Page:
With all of these recent stories, it’s quite possible that we have reached a new level in how we as a society talk of sexual assault and the general harassment of women. This week’s Torah portion both reminds us that this is an ancient challenge, and also gives us a means of approaching it in new ways. Dinah’s story reminds us of the need to make space for women to raise up their own voices, and to end—in word and deed—the objectification of women from both the offenders and the defenders.

  1. Great article, Rabbi Goldstein. I think the attention given these men is, in part, due to their fame, wealth and position. Many of the women choose to remain anonymous, for whatever reason. Maybe that “make space for women” comment has to do with encouraging those who are victims to speak up without fear of any backlash, IF they are telling the truth. It seems as if humanity as always been a one-way street regarding the relationship between men and women. Jacob had two wives. But a woman was basically forbidden to be with more than one man, a violation which could bring the death penalty upon her. I suppose that penalty these days for women the victims of sexual abuse has been shame, embarrassment, career advancement delayed if not derailed altogether, and so on. It is good that the “Me too” movement is encouraging more women to come out with that voice, as you state, for society to…”in word and deed” end the injustice. Great article. Thanks for posting it.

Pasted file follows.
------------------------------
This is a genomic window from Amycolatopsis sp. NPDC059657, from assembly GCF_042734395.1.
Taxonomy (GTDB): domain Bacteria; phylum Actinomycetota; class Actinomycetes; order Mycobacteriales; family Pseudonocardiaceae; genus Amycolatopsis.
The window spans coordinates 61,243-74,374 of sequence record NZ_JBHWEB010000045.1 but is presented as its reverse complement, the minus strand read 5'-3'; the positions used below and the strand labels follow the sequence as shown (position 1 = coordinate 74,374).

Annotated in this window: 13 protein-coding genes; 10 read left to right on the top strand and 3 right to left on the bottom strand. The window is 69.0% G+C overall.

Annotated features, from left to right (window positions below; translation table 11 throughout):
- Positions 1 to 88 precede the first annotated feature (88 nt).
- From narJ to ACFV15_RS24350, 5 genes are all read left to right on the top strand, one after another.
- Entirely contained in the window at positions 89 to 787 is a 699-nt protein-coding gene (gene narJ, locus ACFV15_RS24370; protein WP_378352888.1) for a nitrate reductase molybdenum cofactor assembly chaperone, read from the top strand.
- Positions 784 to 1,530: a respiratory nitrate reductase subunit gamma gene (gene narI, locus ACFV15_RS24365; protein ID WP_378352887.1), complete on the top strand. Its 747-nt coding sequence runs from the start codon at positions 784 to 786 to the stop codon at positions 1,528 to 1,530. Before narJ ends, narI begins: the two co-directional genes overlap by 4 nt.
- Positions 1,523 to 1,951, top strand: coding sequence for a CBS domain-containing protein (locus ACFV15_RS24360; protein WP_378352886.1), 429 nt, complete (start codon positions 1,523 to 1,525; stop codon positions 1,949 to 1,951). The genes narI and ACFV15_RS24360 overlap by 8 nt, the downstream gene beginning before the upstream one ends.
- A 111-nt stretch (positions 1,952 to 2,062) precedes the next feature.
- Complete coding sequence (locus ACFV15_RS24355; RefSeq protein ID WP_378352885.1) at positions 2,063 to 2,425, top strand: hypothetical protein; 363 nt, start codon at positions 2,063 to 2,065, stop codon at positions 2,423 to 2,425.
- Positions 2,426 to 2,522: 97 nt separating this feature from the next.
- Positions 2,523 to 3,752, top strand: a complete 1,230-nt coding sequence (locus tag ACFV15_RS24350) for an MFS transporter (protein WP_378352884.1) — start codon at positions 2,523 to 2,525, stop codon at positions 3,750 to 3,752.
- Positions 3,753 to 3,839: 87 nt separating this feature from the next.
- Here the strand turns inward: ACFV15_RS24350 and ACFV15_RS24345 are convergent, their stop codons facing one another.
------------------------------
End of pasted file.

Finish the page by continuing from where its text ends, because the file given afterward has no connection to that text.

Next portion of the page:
Like

    Reply

  2. Thanks for your great comment, David!

    Like

    Reply

Thanks for continuing the conversation!

Fill in your details below or click an icon to log in:

WordPress.com Logo

You are commenting using your WordPress.com account. Log Out / Change )

Twitter picture

You are commenting using your Twitter account. Log Out / Change )

Facebook photo

You are commenting using your Facebook account. Log Out / Change )

Google+ photo

You are commenting using your Google+ account. Log Out / Change )

Connecting to %s

%d bloggers like this: